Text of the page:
Seeing Auschwitz photography exhibition opens in London | Photography

These are images of horror: the gates of the most infamous of Nazi death camps; crowds of people clutching in fear their children or their meager possessions; the smoking chimneys of the crematoriums where their bodies were burned.

These photographs that shaped the perception of Auschwitz were taken by the perpetrators of the Holocaust. These are the records of a work in progress: the murder of over a million people.

A new exhibition, Seeing Auschwitz, which opens Thursday in London, confronts this head-on. “These photographs are not at all from neutral sources: we are looking at a piece of reality but seen from the Nazi point of view,” said Paul Salmons, its senior curator.

“It is necessary to stop and analyze them to really see what each image really reveals, not only about the place and the time, but also about their authors, the people represented, and even about ourselves as spectators.”

The photographs come from an album discovered by a Holocaust survivor in the aftermath of World War II. The Auschwitz album contained 193 images documenting the arrival of people at the death camp and the selection of those to be sent to the gas chambers.

The photos were taken over a three-month period in 1944, when around 400,000 people, almost all of them Jewish, were killed at Auschwitz. A total of 1.1 million people were murdered there. The album is a “remarkable historical source that has dominated our understanding of the place. But it’s also very problematic,” Salmons said.

The photographers, most likely SS men Ernst Hofmann and Bernhard Walter, were open about their role, sometimes standing in an elevated position like the roof of a train, for better composition and perspective.

“There’s nothing clandestine about these images,” Salmons said. “What we see in these images is the look of the killer. When we see people arriving or being screened, what we see is what they want us to see: an efficient process, something they are proud of.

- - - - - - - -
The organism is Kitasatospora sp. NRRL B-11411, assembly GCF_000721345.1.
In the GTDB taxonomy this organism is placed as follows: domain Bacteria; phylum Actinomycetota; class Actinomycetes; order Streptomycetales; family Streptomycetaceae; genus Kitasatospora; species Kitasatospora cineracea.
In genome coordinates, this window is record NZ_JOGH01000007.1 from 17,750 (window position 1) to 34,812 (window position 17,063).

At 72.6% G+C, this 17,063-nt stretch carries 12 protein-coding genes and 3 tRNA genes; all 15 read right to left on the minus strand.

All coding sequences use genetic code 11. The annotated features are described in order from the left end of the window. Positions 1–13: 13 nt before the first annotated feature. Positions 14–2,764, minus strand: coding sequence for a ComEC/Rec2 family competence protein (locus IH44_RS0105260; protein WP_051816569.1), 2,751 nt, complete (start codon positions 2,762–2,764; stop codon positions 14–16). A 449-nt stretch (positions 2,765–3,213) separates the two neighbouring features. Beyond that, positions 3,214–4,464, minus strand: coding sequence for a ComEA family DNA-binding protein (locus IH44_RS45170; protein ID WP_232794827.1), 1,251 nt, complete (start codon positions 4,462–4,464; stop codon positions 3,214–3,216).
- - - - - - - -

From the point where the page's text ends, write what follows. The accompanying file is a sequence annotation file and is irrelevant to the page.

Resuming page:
In the exhibition, certain details have been enlarged to “rehumanize” the targets of Nazi dehumanization. A woman linked arms with a boy next to her; a child looks straight into the camera lens.

“If we take a closer look at what, for [the photographer], are faceless crowds, we can spot individuals, we can try to re-humanize them, we can observe the interactions that occur between, for example, one of the inmates and one of the newcomers,” Salmons said. “We know prisoners sometimes whispered hasty advice even though they were at great risk. Very often, our eye misses this kind of detail. So in a way, I guess this exhibition is really about looking closer.

Images from the Auschwitz Scrapbook are juxtaposed with four blurry photographs taken at enormous risk by members of the Sonderkommando (Special Squad), a group of prisoners forced by the SS to empty the gas chambers of corpses, d ‘remove their gold teeth and feed the bodies in the crematoria.

There are also drawings, of an inmate known only as MM, which were hidden in a bottle. They depict the brutality of the guards and the anguish of the family members who were separated and those who were sent to the gas chambers.

Renée Salt, 93, arrived at the camp at the age of 15, accompanied by her parents. She lost sight of her father in the crush and never saw him again. She and her mother survived Auschwitz, slave labor on the Hamburg docks, and Bergen-Belsen, another death camp in northern Germany. Her mother died 12 days after she was liberated by British soldiers.

Seeing the images from the exhibit made her “heartbroken”, she said. The pain “never goes away but it hits you every time you see these scenes”.

She didn’t talk about her experiences for 50 years, but over the past few decades she’s told her story thousands of times. If people know the truth, she said, “maybe we can prevent another Holocaust from happening.”

This article was modified on October 20, 2022 to correct certain misspellings of Paul Salmons’ surname.

Seeing Auschwitz is at 81 Old Brompton Road, London SW7 3LD until the end of December

Michael E. Marquez